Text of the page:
Women wearing high heels, however, are no different from other office workers in terms of their physical appearance, according to a new study published in the Journal of Occupational and Environmental Medicine.
The researchers analyzed data from the Health and Retirement Study, which is a national longitudinal study of workplace health and safety.
While women working in office environments were more likely to wear high-heeled shoes than women working alone, they were less likely to have an unhealthy body mass index (BMI) that ranked among the 10th-highest in the country.
This is consistent with the findings of a 2016 study in the American Journal of Preventive Medicine that also found women wearing heels were more physically active and had a lower likelihood of obesity and chronic disease.
“Women who work in office settings are not just wearing high-top shoes,” said study lead researcher Lauren E. Lissner, Ph.
D., a professor of human health sciences at Northwestern University Feinberg School of Medicine.
“We also know that they’re eating less and exercising more.
And these are women who have been exposed to high levels of stress.”
This year’s survey, conducted by a team of researchers from Northwestern, the University of Iowa and the University, of North Carolina, found that women who work alone are more likely than women who worked with colleagues in groups to have a body mass Index (BIA) of 30 or higher.
This BMI is considered unhealthy for the average person, and it is associated with poor health outcomes.
The researchers looked at data from over 2,400 women who completed the annual Health and Social Behavior Questionnaire (HSSB) at the beginning of each calendar year.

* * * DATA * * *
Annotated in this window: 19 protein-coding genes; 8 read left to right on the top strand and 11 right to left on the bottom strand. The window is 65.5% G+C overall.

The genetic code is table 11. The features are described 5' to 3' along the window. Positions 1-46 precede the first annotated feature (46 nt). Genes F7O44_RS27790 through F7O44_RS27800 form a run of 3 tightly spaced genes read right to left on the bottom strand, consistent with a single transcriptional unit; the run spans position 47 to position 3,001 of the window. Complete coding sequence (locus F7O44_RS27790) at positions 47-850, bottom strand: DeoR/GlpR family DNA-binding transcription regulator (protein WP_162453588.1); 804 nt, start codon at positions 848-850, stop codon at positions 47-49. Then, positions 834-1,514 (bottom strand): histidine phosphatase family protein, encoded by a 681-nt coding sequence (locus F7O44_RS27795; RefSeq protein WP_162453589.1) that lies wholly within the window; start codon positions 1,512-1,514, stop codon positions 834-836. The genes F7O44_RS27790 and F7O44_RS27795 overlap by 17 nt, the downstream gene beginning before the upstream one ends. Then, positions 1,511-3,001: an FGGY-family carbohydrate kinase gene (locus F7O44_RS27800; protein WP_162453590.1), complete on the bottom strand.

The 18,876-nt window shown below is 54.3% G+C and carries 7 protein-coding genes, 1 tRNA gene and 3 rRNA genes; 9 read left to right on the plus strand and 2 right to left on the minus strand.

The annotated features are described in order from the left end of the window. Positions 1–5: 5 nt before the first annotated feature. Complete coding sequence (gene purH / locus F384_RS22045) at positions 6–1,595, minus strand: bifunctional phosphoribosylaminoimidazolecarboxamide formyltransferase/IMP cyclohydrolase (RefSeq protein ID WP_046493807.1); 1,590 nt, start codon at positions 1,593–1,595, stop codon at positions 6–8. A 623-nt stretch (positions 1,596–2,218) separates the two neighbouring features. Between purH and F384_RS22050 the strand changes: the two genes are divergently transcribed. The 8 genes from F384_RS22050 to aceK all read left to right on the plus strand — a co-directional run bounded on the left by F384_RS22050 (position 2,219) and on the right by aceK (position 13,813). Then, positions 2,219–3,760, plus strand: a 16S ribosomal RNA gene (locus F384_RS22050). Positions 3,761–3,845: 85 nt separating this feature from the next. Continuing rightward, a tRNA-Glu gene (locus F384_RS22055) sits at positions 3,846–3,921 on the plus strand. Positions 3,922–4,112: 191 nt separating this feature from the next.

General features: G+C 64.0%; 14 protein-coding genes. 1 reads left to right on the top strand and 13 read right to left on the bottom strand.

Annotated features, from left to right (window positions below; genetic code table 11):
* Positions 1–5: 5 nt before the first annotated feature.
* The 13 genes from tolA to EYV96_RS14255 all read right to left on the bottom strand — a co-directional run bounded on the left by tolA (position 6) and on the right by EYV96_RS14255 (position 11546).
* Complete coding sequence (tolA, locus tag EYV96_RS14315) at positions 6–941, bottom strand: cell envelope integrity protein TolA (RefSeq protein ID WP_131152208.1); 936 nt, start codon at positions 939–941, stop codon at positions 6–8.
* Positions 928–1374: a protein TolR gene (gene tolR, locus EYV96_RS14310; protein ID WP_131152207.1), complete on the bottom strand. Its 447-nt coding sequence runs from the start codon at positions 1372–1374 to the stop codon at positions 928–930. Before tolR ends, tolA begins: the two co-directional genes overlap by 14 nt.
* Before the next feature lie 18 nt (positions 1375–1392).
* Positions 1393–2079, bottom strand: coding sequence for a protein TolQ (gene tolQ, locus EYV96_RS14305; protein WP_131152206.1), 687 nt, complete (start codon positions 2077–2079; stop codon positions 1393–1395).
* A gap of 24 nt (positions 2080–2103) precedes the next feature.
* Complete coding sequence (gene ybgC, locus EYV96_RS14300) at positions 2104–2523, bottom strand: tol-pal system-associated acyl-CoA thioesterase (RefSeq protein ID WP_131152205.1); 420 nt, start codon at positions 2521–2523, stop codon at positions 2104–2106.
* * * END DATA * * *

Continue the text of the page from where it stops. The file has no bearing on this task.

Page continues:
The survey includes questions about physical activity, social support, diet, physical activity patterns and health habits.
The HSSB measures factors such as obesity, sleep and sleep disorders, eating patterns and exercise.
The most commonly used BMI was 27, and women with a BMI of 27 to 29 were considered to have obesity.
Women who had a BMI above 30 were considered obese.
The new study also found that a woman’s height, weight, age, education and occupation had a significant influence on whether she was considered obese, but they did not determine whether or not she was obese.
Women with the highest BMI at age 35 to 49 were less obese than those with the lowest.
Women who worked in office-type environments were also more likely overall to be overweight or obese than women in solo office environments.
They also had higher levels of chronic diseases and had higher rates of obesity, chronic illnesses and stroke.
Lissner said this was consistent with previous research that showed women who spend time in offices are more at risk for chronic diseases such as hypertension, diabetes and heart disease.
The authors said that despite the fact that women wearing high shoes may be healthier, they are also more prone to obesity.
“In order to maintain a healthy weight, women who are working in an office environment need to get regular exercise,” Lissners said.
“The study found that men who worked alone were also at greater risk of developing obesity and diabetes, compared to women who did not work alone.”
Lissners and colleagues say this is a problem that can be addressed through a variety of interventions, including increased access to fitness classes, greater physical activity and more physical activity opportunities.
Lissers and colleagues recommend that health care providers focus on improving the physical and mental health of their staff.
“We want to help them be healthier and happier by providing them with better food, snacks and exercise,” she said.
The study was supported by the National Institutes of Health (NIH) Office of Basic Science and the National Institute of Occupation Safety and Health (NISHS).